"MLB Commissioner Bud Selig Is Planning To Suspend Alex Rodriguez For Life"
Commissioner Bud Selig is prepared to levy a lifetime suspension on New York Yankees third baseman Alex Rodriguez, while suspending about eight others before the weekend, two people with knowledge of the negotiations told USA TODAY Sports.The people were unauthorized to speak publicly because no announcement is expected until Thursday or Friday. Rodriguez, according to his attorney, David Cornwell, will appeal any suspension, regardless of the severity. The other players are expected to receive 50-game bans, and most are considering accepting the discipline without appealing, according to one of the people.
If you’re an A-Rod hater, and there are any number of reasons to find the Yankees’ current third baseman supremely irritating, it might be attempting to celebrate this attempt to expel him from baseball. And if you’re a Yankees’ fan, you might be relieved that Selig is doing Brian Cashman’s work for him, and finding a way for the Yankees to cut bait on Rodriguez’s salary. But as Travis explained earlier this week, we all really need to resist that impulse. He wrote:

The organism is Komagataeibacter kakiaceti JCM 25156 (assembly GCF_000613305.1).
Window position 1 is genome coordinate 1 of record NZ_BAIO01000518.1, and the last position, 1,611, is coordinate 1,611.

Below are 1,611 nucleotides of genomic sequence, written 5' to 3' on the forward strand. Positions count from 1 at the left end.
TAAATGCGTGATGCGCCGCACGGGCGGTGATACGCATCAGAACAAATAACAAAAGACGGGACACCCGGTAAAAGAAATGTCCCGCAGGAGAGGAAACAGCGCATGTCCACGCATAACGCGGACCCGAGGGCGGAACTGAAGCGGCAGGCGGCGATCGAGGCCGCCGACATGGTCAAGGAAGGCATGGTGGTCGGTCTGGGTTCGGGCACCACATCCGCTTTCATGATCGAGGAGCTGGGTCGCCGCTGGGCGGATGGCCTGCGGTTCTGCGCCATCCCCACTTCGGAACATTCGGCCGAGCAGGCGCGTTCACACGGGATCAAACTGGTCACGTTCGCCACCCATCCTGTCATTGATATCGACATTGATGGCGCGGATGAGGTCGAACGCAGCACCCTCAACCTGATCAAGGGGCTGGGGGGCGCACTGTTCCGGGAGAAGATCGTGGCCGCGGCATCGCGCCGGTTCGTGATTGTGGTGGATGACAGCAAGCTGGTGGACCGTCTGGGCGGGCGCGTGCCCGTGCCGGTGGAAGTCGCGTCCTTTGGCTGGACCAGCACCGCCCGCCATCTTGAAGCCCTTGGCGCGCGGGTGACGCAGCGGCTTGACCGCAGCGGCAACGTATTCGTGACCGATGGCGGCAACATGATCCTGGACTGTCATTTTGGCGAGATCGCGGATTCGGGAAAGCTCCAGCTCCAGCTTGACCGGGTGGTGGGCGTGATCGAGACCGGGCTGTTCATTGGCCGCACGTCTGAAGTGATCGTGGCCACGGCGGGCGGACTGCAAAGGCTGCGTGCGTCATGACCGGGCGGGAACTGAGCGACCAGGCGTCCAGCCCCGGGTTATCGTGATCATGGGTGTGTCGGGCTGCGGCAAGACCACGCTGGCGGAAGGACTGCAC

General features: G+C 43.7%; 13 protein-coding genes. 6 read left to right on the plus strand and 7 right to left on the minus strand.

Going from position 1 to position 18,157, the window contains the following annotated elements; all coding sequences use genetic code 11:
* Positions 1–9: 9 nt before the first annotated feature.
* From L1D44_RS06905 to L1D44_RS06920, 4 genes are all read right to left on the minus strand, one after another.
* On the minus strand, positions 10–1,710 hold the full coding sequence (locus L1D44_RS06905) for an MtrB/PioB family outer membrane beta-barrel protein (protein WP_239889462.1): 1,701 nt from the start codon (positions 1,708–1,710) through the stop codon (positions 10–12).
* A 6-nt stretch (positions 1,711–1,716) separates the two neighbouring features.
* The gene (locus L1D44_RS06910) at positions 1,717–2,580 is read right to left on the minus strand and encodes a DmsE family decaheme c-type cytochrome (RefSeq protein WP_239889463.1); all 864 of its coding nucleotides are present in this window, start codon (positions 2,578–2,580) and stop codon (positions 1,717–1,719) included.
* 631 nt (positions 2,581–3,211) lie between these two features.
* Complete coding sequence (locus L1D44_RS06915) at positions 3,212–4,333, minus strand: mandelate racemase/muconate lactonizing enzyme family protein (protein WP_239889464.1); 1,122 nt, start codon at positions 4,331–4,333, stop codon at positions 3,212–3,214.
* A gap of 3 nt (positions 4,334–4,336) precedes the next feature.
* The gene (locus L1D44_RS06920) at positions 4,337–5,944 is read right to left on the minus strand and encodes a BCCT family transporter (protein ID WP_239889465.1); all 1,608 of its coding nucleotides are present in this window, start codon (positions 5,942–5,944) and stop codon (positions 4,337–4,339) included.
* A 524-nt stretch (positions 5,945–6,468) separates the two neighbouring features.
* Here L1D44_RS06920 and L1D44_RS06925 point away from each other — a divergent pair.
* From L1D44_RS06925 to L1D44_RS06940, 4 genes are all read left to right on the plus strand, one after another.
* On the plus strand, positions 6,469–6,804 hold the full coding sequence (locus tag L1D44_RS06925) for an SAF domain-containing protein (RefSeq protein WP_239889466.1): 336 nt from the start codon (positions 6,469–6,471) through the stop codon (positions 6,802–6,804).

If baseball tries to ban Rodriguez for life — a practice that occurred primarily before the MLBPA was formed and was usually only upheld when players were accused of associating with gamblers or conspiring to fix games — it would likely be inviting another fight it probably can’t win and that would risk bringing 20 years of labor peace to a crushing end. Baseball players might not like A-Rod — some may even be arguing that he and Braun should have their contracts voided — but I doubt they’d enjoy giving up most of their contract and bargaining rights to owners, either. And while the union might not love the idea of defending Rodriguez, it also can’t allow MLB to make up the rules for punishing drug users as it goes along if it wants to keep its credibility as a union. There is a process, one the union made considerable efforts to craft. It can’t just toss it out the window now because an unpopular player is the one facing punishment.
Selig’s move to suspend Rodriguez will be just the beginning of a protracted battle. And as much as we might be tempted to side with Selig, I think Travis makes strong case that we have to rise above our impulses.